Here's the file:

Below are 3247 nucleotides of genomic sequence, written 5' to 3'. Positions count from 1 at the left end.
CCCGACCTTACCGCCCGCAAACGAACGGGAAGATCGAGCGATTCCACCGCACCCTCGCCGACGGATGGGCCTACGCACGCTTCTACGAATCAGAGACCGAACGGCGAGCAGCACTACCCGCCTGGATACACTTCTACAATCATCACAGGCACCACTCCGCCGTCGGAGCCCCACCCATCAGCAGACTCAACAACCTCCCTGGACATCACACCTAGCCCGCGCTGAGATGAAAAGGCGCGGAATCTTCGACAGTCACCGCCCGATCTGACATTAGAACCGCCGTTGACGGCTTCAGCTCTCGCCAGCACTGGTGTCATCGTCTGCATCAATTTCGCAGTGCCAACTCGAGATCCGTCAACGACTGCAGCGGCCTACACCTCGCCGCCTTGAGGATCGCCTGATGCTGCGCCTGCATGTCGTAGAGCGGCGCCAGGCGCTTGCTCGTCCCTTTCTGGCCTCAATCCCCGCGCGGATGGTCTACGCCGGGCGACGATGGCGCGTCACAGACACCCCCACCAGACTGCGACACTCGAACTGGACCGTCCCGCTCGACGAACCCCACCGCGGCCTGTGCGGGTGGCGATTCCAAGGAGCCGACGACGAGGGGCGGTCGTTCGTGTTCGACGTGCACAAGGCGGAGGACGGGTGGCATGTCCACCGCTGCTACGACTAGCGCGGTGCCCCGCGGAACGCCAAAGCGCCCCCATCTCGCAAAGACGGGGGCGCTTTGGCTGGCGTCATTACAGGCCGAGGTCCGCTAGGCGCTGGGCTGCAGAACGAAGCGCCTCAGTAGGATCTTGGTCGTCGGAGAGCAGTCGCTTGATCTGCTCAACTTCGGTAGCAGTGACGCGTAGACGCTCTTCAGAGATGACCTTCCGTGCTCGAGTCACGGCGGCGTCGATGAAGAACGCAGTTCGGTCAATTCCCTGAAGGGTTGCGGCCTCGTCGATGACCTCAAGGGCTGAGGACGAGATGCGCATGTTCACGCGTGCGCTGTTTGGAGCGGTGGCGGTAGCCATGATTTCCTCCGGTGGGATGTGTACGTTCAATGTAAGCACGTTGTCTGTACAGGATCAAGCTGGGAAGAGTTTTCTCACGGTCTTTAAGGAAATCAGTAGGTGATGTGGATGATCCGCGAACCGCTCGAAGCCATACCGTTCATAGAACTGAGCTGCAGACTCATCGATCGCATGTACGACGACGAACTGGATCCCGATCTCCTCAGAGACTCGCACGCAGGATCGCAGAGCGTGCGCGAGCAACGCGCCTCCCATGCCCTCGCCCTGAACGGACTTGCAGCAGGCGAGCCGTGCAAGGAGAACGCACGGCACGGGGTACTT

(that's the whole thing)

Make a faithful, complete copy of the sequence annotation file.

Below are 3247 nucleotides of genomic sequence, written 5' to 3'. Positions count from 1 at the left end.
CCCGACCTTACCGCCCGCAAACGAACGGGAAGATCGAGCGATTCCACCGCACCCTCGCCGACGGATGGGCCTACGCACGCTTCTACGAATCAGAGACCGAACGGCGAGCAGCACTACCCGCCTGGATACACTTCTACAATCATCACAGGCACCACTCCGCCGTCGGAGCCCCACCCATCAGCAGACTCAACAACCTCCCTGGACATCACACCTAGCCCGCGCTGAGATGAAAAGGCGCGGAATCTTCGACAGTCACCGCCCGATCTGACATTAGAACCGCCGTTGACGGCTTCAGCTCTCGCCAGCACTGGTGTCATCGTCTGCATCAATTTCGCAGTGCCAACTCGAGATCCGTCAACGACTGCAGCGGCCTACACCTCGCCGCCTTGAGGATCGCCTGATGCTGCGCCTGCATGTCGTAGAGCGGCGCCAGGCGCTTGCTCGTCCCTTTCTGGCCTCAATCCCCGCGCGGATGGTCTACGCCGGGCGACGATGGCGCGTCACAGACACCCCCACCAGACTGCGACACTCGAACTGGACCGTCCCGCTCGACGAACCCCACCGCGGCCTGTGCGGGTGGCGATTCCAAGGAGCCGACGACGAGGGGCGGTCGTTCGTGTTCGACGTGCACAAGGCGGAGGACGGGTGGCATGTCCACCGCTGCTACGACTAGCGCGGTGCCCCGCGGAACGCCAAAGCGCCCCCATCTCGCAAAGACGGGGGCGCTTTGGCTGGCGTCATTACAGGCCGAGGTCCGCTAGGCGCTGGGCTGCAGAACGAAGCGCCTCAGTAGGATCTTGGTCGTCGGAGAGCAGTCGCTTGATCTGCTCAACTTCGGTAGCAGTGACGCGTAGACGCTCTTCAGAGATGACCTTCCGTGCTCGAGTCACGGCGGCGTCGATGAAGAACGCAGTTCGGTCAATTCCCTGAAGGGTTGCGGCCTCGTCGATGACCTCAAGGGCTGAGGACGAGATGCGCATGTTCACGCGTGCGCTGTTTGGAGCGGTGGCGGTAGCCATGATTTCCTCCGGTGGGATGTGTACGTTCAATGTAAGCACGTTGTCTGTACAGGATCAAGCTGGGAAGAGTTTTCTCACGGTCTTTAAGGAAATCAGTAGGTGATGTGGATGATCCGCGAACCGCTCGAAGCCATACCGTTCATAGAACTGAGCTGCAGACTCATCGATCGCATGTACGACGACGAACTGGATCCCGATCTCCTCAGAGACTCGCACGCAGGATCGCAGAGCGTGCGCGAGCAACGCGCCTCCCATGCCCTCGCCCTGAACGGACTTGCAGCAGGCGAGCCGTGCAAGGAGAACGCACGGCACGGGGTACTT